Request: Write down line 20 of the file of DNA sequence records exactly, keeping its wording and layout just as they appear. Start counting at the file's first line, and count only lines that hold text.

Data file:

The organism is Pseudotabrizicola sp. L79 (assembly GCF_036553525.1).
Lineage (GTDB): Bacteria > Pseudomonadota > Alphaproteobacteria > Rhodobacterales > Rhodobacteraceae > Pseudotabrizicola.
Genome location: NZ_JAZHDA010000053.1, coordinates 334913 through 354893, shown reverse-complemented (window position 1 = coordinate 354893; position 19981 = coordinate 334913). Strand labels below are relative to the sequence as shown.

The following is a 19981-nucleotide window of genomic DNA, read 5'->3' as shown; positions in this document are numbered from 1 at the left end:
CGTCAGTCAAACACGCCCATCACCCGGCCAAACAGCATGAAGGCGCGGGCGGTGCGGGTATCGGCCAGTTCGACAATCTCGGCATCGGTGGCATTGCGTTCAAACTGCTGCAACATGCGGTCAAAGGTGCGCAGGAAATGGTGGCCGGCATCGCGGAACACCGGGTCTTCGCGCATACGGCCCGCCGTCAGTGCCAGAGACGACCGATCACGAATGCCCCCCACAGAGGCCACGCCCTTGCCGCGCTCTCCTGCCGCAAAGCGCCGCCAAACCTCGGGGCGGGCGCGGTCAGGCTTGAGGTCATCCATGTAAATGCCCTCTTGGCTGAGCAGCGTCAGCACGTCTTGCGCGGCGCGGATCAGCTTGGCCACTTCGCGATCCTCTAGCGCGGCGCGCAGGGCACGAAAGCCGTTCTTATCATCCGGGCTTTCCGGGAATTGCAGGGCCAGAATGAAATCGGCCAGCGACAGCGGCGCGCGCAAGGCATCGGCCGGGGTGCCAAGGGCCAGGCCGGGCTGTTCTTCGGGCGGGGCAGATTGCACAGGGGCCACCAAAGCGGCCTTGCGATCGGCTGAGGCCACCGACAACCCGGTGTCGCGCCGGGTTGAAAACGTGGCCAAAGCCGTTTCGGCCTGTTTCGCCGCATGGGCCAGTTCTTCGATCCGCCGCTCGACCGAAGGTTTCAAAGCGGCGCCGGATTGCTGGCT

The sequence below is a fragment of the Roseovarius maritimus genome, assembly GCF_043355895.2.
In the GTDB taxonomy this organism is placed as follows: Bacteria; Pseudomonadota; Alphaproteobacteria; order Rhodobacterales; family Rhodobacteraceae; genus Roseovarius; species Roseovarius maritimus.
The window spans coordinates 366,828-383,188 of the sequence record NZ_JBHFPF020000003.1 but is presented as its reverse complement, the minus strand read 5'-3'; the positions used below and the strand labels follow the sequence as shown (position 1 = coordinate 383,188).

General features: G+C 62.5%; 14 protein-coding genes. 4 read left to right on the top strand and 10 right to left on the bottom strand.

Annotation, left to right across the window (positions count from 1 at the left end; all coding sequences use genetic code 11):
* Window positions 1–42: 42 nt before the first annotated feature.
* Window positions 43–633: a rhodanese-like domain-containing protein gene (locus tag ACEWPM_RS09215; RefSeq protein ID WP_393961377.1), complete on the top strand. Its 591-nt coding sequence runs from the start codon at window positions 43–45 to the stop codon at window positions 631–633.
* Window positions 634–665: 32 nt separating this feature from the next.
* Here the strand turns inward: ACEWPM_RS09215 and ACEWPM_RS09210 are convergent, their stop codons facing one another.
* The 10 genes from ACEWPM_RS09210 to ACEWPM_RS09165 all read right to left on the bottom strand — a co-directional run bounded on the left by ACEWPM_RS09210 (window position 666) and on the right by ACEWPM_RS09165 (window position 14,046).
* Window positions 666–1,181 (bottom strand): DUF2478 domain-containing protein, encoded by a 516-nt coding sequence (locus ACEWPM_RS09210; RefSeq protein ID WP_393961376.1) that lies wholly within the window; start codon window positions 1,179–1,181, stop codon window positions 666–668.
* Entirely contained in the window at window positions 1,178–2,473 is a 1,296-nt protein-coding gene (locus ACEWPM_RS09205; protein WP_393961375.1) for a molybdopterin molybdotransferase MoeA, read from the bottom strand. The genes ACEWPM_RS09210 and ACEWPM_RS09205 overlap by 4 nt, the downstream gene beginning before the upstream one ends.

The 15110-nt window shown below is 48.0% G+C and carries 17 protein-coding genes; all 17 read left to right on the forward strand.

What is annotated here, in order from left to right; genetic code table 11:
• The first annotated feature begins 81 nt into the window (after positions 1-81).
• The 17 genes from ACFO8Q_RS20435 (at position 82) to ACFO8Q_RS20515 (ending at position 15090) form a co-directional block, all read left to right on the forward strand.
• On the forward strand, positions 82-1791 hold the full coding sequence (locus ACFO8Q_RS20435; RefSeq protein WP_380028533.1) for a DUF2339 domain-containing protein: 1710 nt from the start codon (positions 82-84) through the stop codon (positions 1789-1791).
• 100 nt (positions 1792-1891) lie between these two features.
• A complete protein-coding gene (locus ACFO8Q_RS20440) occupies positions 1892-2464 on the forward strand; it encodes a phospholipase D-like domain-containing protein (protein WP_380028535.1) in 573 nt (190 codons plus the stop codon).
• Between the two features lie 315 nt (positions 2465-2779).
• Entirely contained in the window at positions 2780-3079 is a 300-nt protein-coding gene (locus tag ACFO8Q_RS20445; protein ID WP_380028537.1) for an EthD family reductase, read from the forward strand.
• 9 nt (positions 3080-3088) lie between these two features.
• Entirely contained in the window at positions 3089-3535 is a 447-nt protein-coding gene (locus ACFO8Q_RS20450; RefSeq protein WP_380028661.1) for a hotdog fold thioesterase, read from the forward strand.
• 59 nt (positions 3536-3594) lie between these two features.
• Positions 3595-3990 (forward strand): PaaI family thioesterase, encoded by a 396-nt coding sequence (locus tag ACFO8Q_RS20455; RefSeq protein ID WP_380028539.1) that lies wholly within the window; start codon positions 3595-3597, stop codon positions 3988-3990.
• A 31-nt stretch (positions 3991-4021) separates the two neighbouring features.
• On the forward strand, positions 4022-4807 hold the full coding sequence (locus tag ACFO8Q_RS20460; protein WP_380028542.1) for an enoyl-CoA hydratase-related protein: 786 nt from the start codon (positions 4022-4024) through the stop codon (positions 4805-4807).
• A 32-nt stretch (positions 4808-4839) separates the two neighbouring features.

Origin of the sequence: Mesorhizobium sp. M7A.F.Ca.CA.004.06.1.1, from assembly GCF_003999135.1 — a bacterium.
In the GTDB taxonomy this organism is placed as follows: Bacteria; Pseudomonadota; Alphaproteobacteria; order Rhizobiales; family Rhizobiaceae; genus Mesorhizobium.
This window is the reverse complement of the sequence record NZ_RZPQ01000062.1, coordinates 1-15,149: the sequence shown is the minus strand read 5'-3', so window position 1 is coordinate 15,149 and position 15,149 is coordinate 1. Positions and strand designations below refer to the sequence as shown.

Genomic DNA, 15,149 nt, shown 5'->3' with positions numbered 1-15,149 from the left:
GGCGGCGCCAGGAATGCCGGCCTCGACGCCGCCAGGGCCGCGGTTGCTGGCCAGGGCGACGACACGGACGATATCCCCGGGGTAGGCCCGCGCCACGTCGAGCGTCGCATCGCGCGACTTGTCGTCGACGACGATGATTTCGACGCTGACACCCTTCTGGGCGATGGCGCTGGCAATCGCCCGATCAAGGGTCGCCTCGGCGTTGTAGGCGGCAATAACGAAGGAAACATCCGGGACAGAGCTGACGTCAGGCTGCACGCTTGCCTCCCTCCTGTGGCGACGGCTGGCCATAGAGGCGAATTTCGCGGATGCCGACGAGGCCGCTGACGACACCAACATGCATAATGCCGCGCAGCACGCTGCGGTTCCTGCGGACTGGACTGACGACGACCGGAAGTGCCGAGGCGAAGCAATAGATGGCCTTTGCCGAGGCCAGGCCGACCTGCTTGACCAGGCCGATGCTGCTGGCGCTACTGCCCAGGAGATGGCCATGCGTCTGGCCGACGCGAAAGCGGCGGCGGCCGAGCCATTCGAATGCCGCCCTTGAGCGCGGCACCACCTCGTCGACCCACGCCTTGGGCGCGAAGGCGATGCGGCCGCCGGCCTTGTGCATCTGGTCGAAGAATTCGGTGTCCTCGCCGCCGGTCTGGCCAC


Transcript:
• The first annotated feature begins 81 nt into the window (after positions 1-81).